What you take on a mountain biking trip depends on a few factors, such as the duration of your ride, the type of trail you'll be on, and anything you expect to encounter while biking. Here's a rundown of what you'll need for various riding conditions.
Helmet technology has come a long way from the Styrofoam shells you probably wore as a kid, and are now more protective and even more fashionable than ever. A good mountain biking helmet may be heavier and less aerodynamic than a road bike helmet, but you'll get the most protection possible. They typically include visors and rear-head coverage, so tree branches, rocks, and other unforgiving elements won’t make a dent.
Mountain Bike Shoes
Mountain bike shoes are less rigid than road bike shoes, allowing you to walk normally. The most common type of mountain bike pedal uses a two-hole cleat system. This requires a special type of shoe that mounts into the cleat. Choose a mountain bike shoe that provides the support, comfort, and breathability you’re looking for.
Gloves provide padding for greater comfort and allow for good grip, even if your hands get sweaty. Perhaps most important, they provide protection for your palms in case of a fall. Though fingerless bike gloves exist, many if not most mountain bikers go with full-fingered gloves for increased protection.
Mountain Bike Shorts
Bike shorts are padded in the seat area for greater comfort and are form fitting to reduce chafing. Some mountain bikers prefer two-layer shorts, with a form-fitting inner layer worn underneath a baggy outer layer.
Whether you're crossing Moab in the summer or splashing through Vermont during mud season, water will keep you going. Most bikes are equipped with one or two bike bottle cages. The bike bottle slips easily in and out of the cage as needed, but is still held securely as you bounce along. Another common and convenient way to transport water is in a water bladder and backpack, such as a CamelBak hydration system. A third option is to carry water bottles in a small backpack. Remember, though, that loose bottles will shift and bounce as you bump over roots and rocks.
Items for Fixing a Flat Tire
Nothing will bring your energy and fun down like a flat tire when you're miles from your car, especially if you didn’t take the gear you need to fix it. Fortunately, flat tires are no big deal for the properly prepared.
A number of different pump sizes are available, from 6 in. micro pumps to 12 in. full-size portables to CO2 pumps, which use a disposable cartridge to quickly refill your tire. A pump can either be mounted on your bike frame or carried in a small backpack.
Forget trying to patch a tire in the field if you can help it. It’s possible, but it’ll take a while. Take along a spare tube (or two if you’ll be out all day) that you can quickly swap in for the punctured one.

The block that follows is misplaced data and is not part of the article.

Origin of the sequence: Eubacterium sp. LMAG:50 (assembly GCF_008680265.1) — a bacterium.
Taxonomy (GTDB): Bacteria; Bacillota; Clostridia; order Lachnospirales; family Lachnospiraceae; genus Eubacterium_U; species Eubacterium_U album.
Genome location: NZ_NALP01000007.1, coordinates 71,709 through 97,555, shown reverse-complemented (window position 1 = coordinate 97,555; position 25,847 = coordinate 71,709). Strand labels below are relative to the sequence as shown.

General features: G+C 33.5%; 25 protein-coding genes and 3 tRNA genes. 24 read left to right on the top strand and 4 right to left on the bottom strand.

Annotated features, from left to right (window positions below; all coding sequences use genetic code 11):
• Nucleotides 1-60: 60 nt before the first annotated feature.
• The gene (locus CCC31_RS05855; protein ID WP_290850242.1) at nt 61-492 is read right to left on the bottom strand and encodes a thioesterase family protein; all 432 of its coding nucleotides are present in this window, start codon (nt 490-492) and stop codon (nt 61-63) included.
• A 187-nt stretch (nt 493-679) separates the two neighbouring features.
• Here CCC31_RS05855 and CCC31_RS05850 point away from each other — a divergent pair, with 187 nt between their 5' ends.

Made of plastic and sold in a set of three, these levers let you pry the tire off and put it back on without puncturing the new tube.
Repairs and Adjustments
Picture this: Your seat becomes loose after a severe bump. The derailleur isn’t performing properly. Or worse yet, your chain breaks. Never go on a long mountain biking trip without someone in your party packing the bike gear essential for quick repairs. You can toss these items into either your pack or the cargo section of your CamelBak, and even if you don't need them, they're worth packing in every time.
Instead of taking all the Allen wrenches, box wrenches, and Phillips and flat-head screwdrivers you need, it might be easier to choose a bike multitool. Topeak makes several good options. Just make sure it’s light and small enough for your purposes, and that it contains the tools you’ll need before setting out.
Universal Chain Tool and Spare Link
If the multitool doesn’t include a universal chain breaker, take one along separately. It’s absolutely necessary for removing broken chain pins. Also take a spare chain link or master link.
Having a squeaky chain a couple hours away from home base can be a little annoying. A small bottle of bike lube will fix that.
Bags and Packs
You can keep some of your spare tubes and tools in a seat bag, which securely attaches under your bike seat. For carrying additional items, wear a hydration pack that includes some storage compartments.
Pack high-energy food to keep your metabolism going. Energy bars and gel packets are perfect for this. Also consider fruits like blueberries and bananas, or a bag of trail mix. And there’s nothing like some chocolate to get you up a steep slope.
Protect your eyes from tree branches and spraying dirt by taking along a pair of sunglasses. They should wrap around your head and fit securely.
Other MacGyver-esque items include zip ties, a small bundle of duct tape, and a compact folding knife. You never know when you may need to cobble together a fix.
Mountain biking gives you a chance to ride fast and hard, but with it comes added safety hazards and the potential for mechanical malfunctions. But if you're prepared and head out onto the trail with the right equipment, you're all set for a good mountain rush.
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